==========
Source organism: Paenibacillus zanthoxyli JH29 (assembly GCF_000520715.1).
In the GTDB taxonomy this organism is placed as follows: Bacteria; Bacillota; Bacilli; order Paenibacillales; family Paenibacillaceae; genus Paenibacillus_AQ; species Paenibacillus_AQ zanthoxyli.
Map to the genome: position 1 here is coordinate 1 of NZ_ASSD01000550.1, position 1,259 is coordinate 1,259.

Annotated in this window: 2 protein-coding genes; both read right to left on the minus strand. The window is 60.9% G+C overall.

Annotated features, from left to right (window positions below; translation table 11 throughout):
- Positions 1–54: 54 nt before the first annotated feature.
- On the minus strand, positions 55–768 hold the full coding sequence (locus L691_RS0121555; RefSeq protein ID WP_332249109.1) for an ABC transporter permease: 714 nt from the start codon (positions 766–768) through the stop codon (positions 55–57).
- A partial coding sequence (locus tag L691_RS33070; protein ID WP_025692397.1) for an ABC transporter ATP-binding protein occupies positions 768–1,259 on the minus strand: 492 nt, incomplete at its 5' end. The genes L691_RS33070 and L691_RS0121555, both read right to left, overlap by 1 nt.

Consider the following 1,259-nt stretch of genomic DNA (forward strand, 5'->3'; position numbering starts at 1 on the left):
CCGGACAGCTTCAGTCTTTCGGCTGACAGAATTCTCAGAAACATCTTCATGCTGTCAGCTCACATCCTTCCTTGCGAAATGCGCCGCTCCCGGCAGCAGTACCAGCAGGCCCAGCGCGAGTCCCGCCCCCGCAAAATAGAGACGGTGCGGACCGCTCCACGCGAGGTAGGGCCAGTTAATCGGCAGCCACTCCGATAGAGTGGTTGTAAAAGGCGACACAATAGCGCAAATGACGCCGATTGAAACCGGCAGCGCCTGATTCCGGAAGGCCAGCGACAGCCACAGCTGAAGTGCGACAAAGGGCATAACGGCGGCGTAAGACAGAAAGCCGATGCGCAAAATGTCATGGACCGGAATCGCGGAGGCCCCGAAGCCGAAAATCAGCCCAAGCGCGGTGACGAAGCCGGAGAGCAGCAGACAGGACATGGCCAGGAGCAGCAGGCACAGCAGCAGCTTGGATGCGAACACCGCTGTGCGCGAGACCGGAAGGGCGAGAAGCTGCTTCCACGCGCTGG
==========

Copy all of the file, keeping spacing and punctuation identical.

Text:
Source organism: Paenibacillus zanthoxyli JH29 (assembly GCF_000520715.1).
In the GTDB taxonomy this organism is placed as follows: Bacteria; Bacillota; Bacilli; order Paenibacillales; family Paenibacillaceae; genus Paenibacillus_AQ; species Paenibacillus_AQ zanthoxyli.
Map to the genome: position 1 here is coordinate 1 of NZ_ASSD01000550.1, position 1,259 is coordinate 1,259.

Annotated in this window: 2 protein-coding genes; both read right to left on the minus strand. The window is 60.9% G+C overall.

Annotated features, from left to right (window positions below; translation table 11 throughout):
- Positions 1–54: 54 nt before the first annotated feature.
- On the minus strand, positions 55–768 hold the full coding sequence (locus L691_RS0121555; RefSeq protein ID WP_332249109.1) for an ABC transporter permease: 714 nt from the start codon (positions 766–768) through the stop codon (positions 55–57).
- A partial coding sequence (locus tag L691_RS33070; protein ID WP_025692397.1) for an ABC transporter ATP-binding protein occupies positions 768–1,259 on the minus strand: 492 nt, incomplete at its 5' end. The genes L691_RS33070 and L691_RS0121555, both read right to left, overlap by 1 nt.

Consider the following 1,259-nt stretch of genomic DNA (forward strand, 5'->3'; position numbering starts at 1 on the left):
CCGGACAGCTTCAGTCTTTCGGCTGACAGAATTCTCAGAAACATCTTCATGCTGTCAGCTCACATCCTTCCTTGCGAAATGCGCCGCTCCCGGCAGCAGTACCAGCAGGCCCAGCGCGAGTCCCGCCCCCGCAAAATAGAGACGGTGCGGACCGCTCCACGCGAGGTAGGGCCAGTTAATCGGCAGCCACTCCGATAGAGTGGTTGTAAAAGGCGACACAATAGCGCAAATGACGCCGATTGAAACCGGCAGCGCCTGATTCCGGAAGGCCAGCGACAGCCACAGCTGAAGTGCGACAAAGGGCATAACGGCGGCGTAAGACAGAAAGCCGATGCGCAAAATGTCATGGACCGGAATCGCGGAGGCCCCGAAGCCGAAAATCAGCCCAAGCGCGGTGACGAAGCCGGAGAGCAGCAGACAGGACATGGCCAGGAGCAGCAGGCACAGCAGCAGCTTGGATGCGAACACCGCTGTGCGCGAGACCGGAAGGGCGAGAAGCTGCTTCCACGCGCTGG